Choices, choices: What would you do?

0 votes
asked Feb 7, 2011 by David (3,306 points)
In my office I am currently running two desktops. One is running Windows 7 and it's my graphics machine. I use it daily for updating my website as well as other day to day operations. My second one is running Windows XP for legacy programs that won't run on W7. I use it roughly 2 to 3 times a month. My office just bought me a new graphics machine for my primary. The one I have now is in better shape than the one running XP. I have the choice to keep all three or downgrade my current W7 machine to XP to run legacy programs. I was thinking about keeping all 3 and using the current machine as a development machine and possibly a console for remote server access. What do you think?

2 Answers

+3 votes
answered Feb 7, 2011 by Duodave (4,646 points)
I'd partition the drive of the current machine and put Windows 7 on one partition and XP on the other. That way if you ever need to go back to 7 (like if the new machine has an issue) you can.

Then the machine that currently has XP on it, I'd make it a server.
commented Feb 7, 2011 by David (3,306 points)
I like the way you think. Great ideas.
commented Mar 2, 2011 by David (3,306 points)
Great ideas from everyone. I am going to partition it like you said however I think I'm gonna run Linux on one of the partitions. Thanks for the idea.
commented Mar 2, 2011 by Rizzy (4,401 points)
I agree with DuoDave, and also JayKay3000. You could run it as a dual boot, or run it as a VM. Makes more sense both ways to use the same machine, instead of having to use two, maintain both of them, and have two different workspaces.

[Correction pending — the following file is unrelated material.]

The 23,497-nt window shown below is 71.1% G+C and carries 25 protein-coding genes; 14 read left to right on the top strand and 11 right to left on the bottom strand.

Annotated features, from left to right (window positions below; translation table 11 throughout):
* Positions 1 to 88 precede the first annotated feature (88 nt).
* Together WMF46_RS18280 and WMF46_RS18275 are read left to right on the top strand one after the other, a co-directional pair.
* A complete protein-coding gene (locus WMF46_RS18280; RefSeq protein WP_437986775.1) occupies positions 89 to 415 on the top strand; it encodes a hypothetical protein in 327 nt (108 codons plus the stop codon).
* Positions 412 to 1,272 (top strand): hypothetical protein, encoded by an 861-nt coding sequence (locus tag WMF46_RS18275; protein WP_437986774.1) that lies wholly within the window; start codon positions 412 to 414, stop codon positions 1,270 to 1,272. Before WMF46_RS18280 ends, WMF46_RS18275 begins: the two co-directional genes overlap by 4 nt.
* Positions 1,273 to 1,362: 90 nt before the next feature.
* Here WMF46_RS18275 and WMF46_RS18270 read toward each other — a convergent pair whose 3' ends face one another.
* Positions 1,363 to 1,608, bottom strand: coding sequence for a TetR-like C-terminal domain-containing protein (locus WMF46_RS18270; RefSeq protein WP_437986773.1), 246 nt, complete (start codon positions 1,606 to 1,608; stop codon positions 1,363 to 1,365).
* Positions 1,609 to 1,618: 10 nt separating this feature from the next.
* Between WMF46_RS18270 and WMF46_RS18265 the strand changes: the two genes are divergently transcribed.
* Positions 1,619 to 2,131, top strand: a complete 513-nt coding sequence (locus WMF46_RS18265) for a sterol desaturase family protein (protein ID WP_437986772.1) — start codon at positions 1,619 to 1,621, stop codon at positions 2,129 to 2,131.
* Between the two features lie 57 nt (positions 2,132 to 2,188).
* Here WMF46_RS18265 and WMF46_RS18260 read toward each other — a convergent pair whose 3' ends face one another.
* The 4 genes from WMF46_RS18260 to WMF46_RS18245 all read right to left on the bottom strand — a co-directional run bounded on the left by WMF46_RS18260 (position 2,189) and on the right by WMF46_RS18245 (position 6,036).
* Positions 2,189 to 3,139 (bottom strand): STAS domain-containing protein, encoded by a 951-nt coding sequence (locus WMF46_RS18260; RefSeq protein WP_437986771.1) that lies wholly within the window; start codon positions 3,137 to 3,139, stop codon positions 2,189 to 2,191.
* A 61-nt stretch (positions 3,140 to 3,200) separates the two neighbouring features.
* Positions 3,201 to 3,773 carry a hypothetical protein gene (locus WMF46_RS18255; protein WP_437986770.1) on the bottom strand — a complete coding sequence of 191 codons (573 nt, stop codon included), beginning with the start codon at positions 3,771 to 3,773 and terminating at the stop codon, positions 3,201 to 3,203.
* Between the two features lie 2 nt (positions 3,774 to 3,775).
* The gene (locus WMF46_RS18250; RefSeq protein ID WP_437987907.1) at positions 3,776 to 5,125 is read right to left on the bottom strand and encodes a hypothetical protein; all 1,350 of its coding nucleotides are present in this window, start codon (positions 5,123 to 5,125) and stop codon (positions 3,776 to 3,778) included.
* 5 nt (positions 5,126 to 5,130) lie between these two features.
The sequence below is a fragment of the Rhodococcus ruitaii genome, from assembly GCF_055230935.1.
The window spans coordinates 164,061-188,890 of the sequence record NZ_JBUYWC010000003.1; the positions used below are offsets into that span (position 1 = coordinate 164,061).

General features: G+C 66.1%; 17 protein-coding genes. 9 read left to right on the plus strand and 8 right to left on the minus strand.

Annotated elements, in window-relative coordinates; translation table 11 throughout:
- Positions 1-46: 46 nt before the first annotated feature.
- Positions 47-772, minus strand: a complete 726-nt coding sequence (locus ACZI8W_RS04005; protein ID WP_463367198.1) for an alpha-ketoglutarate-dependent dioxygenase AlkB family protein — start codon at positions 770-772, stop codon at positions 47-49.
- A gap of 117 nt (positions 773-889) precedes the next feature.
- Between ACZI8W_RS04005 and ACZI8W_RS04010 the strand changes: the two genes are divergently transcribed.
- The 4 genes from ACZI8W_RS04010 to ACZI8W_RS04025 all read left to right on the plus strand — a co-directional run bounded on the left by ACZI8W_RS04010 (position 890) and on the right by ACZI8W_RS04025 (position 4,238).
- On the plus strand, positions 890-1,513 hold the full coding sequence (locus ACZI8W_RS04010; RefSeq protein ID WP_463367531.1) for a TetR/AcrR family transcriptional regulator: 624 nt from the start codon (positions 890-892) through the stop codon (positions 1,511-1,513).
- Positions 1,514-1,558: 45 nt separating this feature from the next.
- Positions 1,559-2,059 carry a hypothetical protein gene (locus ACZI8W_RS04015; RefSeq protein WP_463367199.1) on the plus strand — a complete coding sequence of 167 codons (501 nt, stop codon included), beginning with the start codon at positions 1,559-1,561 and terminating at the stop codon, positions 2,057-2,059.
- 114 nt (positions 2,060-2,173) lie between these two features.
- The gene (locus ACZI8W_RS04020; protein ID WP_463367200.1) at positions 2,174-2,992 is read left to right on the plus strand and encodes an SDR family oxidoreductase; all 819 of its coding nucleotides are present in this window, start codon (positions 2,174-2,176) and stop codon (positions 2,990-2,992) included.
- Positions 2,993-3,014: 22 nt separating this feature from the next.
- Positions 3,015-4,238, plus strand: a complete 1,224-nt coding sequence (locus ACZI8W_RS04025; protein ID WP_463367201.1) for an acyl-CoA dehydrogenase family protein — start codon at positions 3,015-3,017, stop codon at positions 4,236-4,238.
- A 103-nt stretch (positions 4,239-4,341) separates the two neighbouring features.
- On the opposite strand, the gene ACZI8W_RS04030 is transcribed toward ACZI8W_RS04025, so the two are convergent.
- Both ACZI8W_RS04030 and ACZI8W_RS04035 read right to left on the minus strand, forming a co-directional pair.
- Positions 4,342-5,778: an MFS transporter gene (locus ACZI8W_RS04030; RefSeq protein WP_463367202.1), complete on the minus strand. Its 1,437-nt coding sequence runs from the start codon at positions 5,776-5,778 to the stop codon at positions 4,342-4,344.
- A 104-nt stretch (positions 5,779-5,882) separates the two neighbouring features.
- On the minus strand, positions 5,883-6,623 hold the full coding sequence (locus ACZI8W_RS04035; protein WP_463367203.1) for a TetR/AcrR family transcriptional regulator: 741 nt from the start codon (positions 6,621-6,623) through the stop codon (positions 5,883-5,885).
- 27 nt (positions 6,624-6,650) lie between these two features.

0 votes
answered Feb 8, 2011 by KylePolansky (1,956 points)
I like the idea about making the XP machine into a VM. From the sounds of it you don't use it all that much. Unless your XP box is doing intense graphical stuff, I think this is the best idea. You can use your XP computer alongside your Win7 computer, and you don't have to worry about a second computer. If you are doing lots of graphics, I would choose the dual boot option.

If you do make a VM and you have problems with the shares, make sure you look at the network settings. I don't have any VM's on this computer, but there are usually options to share an internet connection with your host computer only, use the same IP as the host computer, or assign the VM with its own IP. Make sure you choose the last one, it will act just like a normal computer on your workgroup/domain.

For a server computer, I would choose your 2nd best computer, and make that a dedicated server. If you can get a copy of Windows Server, it has all the components you should need for a server computer. I would not put a server in a VM, because it would have to be running all the time, and if you ever have to reboot the main OS, the server shuts down as well. Another cool thing about servers, is that you can enable RDP, and just leave it run in a corner with a power cord, and internet cable. Then just use it through remote desktop connection.
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